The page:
Is PayPal really a monopoly?
How many running online businesses can you think of that do not offer PayPal as a payment method? The long history of PayPal is not the main reason for its success. Rather it’s the well-judged strategic decisions that lead PayPal ahead and keep its high stature among the top 10 payment processing platforms.
But let’s look at PayPal’s history. In the late 90s paying online was still considered hazardous and extravagant. Back then, it was quite a mystery if the goods would be delivered or if a faulty payment would be refunded. In 1999, PayPal was launched as a platform for transferring money. While zealously keeping its reputation as a secure payment method, the company turned into a game-changer in the years to come and molded consumers’ behavior. People have started to vaguely realize that in this same universe, there is an alternative way of payment to conventional banks, and it is called PayPal.
PayPal’s glory blossomed in 2002 after eBay acquired it for $1.5 billion. Quite expectedly the company produced impressive revenue and a tremendous customer base. It gained a banking license in 2007, which granted it far more access into EU countries. It also moved its headquarters to Luxemburg thus preparing to bite an even bigger share of the European market.
Although PayPal has experienced some testing times, it had already become a textbook example of managing strategic growth and building a powerful network. In 2021 its revenue was $25.3 billion. PayPal broke the $1 trillion barrier in payment volume in 2021 for the first time.
In 2021, PayPal had 426 million users, who transacted at least once per year. The more users that sign on to PayPal, the more necessary the service becomes for retailers to accept, which creates a lucrative cycle for the payments company.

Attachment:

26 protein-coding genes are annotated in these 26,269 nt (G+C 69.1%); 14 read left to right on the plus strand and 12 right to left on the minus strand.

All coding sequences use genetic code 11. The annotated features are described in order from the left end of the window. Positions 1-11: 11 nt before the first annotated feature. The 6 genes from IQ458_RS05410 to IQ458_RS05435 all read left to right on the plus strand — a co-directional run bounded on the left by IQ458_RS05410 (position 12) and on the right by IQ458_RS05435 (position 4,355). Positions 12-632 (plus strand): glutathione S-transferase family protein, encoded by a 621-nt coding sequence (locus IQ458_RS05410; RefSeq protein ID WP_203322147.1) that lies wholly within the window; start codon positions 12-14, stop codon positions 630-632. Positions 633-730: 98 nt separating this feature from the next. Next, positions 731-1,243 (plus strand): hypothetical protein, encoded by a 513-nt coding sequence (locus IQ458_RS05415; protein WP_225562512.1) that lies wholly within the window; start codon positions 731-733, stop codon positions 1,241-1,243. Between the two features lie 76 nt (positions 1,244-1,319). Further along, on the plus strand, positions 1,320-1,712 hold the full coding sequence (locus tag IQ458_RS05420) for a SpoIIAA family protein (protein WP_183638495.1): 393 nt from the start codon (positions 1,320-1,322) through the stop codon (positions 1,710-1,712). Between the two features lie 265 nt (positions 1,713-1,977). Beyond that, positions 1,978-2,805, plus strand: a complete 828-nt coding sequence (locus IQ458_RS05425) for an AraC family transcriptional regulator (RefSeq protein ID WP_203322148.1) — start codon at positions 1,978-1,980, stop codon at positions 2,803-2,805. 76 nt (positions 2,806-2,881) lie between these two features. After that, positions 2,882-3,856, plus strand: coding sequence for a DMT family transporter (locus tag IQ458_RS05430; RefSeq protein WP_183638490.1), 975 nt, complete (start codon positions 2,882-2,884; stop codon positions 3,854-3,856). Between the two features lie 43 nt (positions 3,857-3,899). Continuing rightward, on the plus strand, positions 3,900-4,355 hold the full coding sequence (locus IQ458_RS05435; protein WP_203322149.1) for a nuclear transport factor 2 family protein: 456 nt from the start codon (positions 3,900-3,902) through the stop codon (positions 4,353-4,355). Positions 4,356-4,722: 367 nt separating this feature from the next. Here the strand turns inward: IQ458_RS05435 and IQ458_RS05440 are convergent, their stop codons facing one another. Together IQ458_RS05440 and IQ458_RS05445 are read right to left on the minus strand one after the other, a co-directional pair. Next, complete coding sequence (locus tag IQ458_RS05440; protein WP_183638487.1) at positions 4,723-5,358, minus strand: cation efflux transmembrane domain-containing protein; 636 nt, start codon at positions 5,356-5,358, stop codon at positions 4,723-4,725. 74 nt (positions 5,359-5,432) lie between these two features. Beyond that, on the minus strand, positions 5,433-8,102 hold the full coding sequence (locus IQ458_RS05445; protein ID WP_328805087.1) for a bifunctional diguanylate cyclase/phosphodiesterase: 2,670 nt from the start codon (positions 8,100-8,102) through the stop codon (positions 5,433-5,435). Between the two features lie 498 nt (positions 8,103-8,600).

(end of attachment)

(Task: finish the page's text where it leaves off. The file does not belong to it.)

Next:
But after PayPal has a market share of 30 %, can we say that it can influence our business with its decisions? What if, PayPal finds good reasons in its Acceptable Use Policy to deprive you of its services, and politely asks you to close your PayPal account, or literally kicks you out with a two-month notice? It totally makes sense that you will try to redirect your payment activity to another payment provider. But it is also true to say that such a measure on PayPal’s part directly impacts your company’s share price if you are listed. It might as well have an avalanche effect with other payment providers or card networks declining your partnership. Well, here we already encounter a problem with unpredictable outcomes!
In a case we, VR Team, solved for our client, we created a number of detailed scenarios with the possible costs and expected outcomes in order to lead the company elegantly out of the situation with minimal damage.
So, can we say that PayPal is a gigantic monopoly?
PayPal holds a monopoly on online payments. It is a recognizable name that customers trust. It dominates the electronic payment services market with services worldwide, transacting in about 25 currencies. Can PayPal influence market prices? Yes. Does it offer unique products that have no substitute? Not at all. PayPal is by far not the only payment platform. The diverse range of features, as well as the name recognition, makes PayPal a good option for merchants to consider. But there are alternatives like Stripe, Square, and Adyen that are also well-positioned and have their niche of clients.
Let me take you through a comparison of these in the next blog article.